Although, one does feel affection for the farmlands of Vesaas’ youth and the way they depict universal human struggles. Places are presented as starting points, edens of sorts, from which humans are invariably expelled. One may only return to them by becoming them. In the episode The Heart Lies Naked Beside the Highway in the Dark, settings bleed together as the narrator describes his heart lying in both an old house and the open road beside it. We identify with the yearning for other places and fall in love with the warmth of original sanctuary. “A thudding against the wall” occurs, and, despite the fact that the narrator knows that there is only a garden outside, the image he describes is a boat beating against a quay. The boat makes the heart feel uncomfortably enclosed, intimating the pressure of an endless ocean. If the quiet highway, the mere existence of an exit from the hearth is not enough to compel it to leave, then the heart will be pushed out by another means of egress, violently beating against the house like a knell. This episode presents contrasting settings at war, fighting to preserve the natural movement of a life moving beyond its origin. Rokken’s language choices communicate anxiety over a poignant foundation of nostalgic friction. She preserves the increasing tempo of inevitable loss.
The Drifter and the Mirrors follows a man who is drawn into a body of water by his own reflection. These pages suggest the perils of identifying oneself as an independent thing, separate from the environment. Entranced by his own image, he falls in and drifts through the water, lost and helpless, followed at all times by the “mirrors” in the water. He learns to cope with the ebb and flow of being immersed in the thing that depicts his identity, until he is lifted out by a man into a gunwale like a child. This episode demonstrates existential floundering while facing the dangers of entering the lonely realm of individuality. It is perhaps Vesaas’ own relationship with the state of separateness that he is attempting to rectify here. In this section, the titular phrase is written. When the man calls out, there is an echo. “The hills reply.”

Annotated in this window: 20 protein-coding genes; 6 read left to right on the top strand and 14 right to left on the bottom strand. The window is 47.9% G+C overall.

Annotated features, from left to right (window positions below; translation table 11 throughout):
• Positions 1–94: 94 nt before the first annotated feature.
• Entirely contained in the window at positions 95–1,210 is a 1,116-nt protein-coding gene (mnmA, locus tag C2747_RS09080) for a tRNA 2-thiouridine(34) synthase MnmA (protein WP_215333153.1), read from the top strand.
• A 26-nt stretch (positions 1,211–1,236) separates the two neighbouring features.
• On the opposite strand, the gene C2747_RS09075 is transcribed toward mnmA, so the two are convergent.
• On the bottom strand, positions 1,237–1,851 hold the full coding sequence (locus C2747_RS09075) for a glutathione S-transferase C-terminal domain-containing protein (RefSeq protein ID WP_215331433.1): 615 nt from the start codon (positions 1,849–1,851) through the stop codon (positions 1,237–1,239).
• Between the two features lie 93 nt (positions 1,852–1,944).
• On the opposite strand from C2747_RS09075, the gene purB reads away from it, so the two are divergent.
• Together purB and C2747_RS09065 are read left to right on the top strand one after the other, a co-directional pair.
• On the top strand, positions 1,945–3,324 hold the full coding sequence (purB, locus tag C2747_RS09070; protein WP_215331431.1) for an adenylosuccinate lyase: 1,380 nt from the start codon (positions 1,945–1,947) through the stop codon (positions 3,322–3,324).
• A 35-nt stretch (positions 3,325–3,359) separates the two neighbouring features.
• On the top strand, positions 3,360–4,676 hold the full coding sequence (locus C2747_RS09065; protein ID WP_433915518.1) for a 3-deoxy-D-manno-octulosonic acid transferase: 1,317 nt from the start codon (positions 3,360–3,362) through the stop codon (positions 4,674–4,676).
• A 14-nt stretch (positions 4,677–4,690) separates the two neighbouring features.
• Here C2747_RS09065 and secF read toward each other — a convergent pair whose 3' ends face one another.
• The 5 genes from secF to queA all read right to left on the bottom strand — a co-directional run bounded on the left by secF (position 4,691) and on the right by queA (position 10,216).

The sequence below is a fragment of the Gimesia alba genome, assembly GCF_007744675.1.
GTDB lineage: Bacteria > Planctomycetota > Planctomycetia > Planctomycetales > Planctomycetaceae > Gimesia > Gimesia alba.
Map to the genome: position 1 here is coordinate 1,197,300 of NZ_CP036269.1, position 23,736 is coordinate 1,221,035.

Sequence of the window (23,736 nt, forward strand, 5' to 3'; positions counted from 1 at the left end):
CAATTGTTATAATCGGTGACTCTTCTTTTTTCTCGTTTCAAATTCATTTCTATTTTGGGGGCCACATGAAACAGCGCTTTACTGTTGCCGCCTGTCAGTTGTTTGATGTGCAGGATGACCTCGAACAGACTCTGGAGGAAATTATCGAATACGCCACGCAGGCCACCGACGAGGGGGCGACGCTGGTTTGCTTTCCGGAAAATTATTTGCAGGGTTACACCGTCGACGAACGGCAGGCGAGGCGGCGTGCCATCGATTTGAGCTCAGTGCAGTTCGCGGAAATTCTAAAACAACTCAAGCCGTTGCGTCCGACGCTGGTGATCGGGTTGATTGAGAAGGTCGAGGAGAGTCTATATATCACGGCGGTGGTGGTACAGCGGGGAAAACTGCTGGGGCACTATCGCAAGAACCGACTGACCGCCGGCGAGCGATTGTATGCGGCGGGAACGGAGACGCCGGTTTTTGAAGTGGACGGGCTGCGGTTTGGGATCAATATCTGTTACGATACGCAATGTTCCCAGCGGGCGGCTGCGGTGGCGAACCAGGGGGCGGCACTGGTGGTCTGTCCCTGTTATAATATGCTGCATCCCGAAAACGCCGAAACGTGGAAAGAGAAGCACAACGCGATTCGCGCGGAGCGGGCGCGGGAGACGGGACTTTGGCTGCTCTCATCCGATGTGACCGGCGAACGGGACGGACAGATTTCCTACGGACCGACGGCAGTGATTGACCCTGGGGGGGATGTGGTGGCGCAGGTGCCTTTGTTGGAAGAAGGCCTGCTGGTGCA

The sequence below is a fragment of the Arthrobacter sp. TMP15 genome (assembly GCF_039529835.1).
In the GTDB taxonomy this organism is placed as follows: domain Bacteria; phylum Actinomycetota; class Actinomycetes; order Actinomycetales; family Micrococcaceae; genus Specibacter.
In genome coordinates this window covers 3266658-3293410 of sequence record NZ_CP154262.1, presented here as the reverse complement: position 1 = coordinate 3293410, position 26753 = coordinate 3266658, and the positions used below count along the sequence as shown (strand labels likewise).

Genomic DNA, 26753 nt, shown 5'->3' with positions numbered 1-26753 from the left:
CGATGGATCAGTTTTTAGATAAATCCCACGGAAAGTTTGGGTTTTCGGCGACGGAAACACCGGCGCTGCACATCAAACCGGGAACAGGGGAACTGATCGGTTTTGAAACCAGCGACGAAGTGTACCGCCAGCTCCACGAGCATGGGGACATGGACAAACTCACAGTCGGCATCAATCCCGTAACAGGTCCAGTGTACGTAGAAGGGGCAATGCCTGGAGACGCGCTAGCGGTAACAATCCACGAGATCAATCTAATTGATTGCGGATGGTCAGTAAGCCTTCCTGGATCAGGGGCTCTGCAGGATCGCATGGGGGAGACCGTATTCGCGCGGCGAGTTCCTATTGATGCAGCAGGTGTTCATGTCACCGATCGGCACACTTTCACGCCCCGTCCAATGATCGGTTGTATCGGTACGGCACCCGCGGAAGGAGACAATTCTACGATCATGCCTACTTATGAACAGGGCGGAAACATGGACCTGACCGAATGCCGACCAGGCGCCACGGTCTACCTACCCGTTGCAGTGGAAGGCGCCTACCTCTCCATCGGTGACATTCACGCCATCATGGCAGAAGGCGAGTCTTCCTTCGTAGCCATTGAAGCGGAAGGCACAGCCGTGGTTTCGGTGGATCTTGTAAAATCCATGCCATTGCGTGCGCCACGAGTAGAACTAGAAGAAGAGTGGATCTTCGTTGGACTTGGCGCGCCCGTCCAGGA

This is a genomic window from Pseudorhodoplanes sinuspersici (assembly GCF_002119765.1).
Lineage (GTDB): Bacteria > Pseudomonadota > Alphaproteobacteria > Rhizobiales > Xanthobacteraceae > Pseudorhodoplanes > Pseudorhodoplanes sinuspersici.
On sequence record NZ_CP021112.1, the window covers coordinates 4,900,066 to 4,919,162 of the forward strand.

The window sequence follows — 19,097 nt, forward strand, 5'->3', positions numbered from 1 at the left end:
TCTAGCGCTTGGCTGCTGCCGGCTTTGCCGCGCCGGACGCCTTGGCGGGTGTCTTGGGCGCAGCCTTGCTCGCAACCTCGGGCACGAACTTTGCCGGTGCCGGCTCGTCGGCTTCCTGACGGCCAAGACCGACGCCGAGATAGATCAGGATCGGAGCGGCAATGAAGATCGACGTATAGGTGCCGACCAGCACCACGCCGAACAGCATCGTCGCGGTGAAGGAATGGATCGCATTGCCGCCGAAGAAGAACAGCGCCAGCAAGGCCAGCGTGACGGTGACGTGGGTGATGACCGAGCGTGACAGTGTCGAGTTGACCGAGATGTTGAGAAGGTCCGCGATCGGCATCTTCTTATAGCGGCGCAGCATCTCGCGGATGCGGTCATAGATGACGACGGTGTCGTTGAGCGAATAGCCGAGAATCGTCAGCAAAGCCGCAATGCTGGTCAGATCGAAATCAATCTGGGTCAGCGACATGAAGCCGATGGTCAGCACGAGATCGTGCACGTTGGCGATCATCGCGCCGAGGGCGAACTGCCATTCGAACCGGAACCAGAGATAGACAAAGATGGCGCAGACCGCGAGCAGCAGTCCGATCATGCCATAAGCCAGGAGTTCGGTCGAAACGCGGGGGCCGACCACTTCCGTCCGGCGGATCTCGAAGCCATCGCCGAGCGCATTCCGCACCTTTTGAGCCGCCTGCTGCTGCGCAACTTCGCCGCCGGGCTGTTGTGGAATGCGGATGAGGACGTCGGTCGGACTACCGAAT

For Vesaas, it seems that conversations with his primary landscapes reunified him with the paradises from which he was expelled in youth. It is poignant that in the final years of his life, he called back into his past and recorded the echoes in this book. Rokken took care to showcase the heightened effect of the text’s emotional and philosophical density. Reading it too quickly runs the risk of developing a sense of redundancy, with poetry overpowering prose. It’s best enjoyed slowly, with breaks to call back into one’s own past before reentering the quiet and still space of a life completed and preserved with memories and echoes.
John Kazanjian is a writer and member of The National Book Critics Circle. His work has appeared or is forthcoming in PANK Magazine, The Heavy Feather Review, and JMWW. He is an MFA candidate at The New School in Manhattan. Find him on twitter: @johnkazanjian.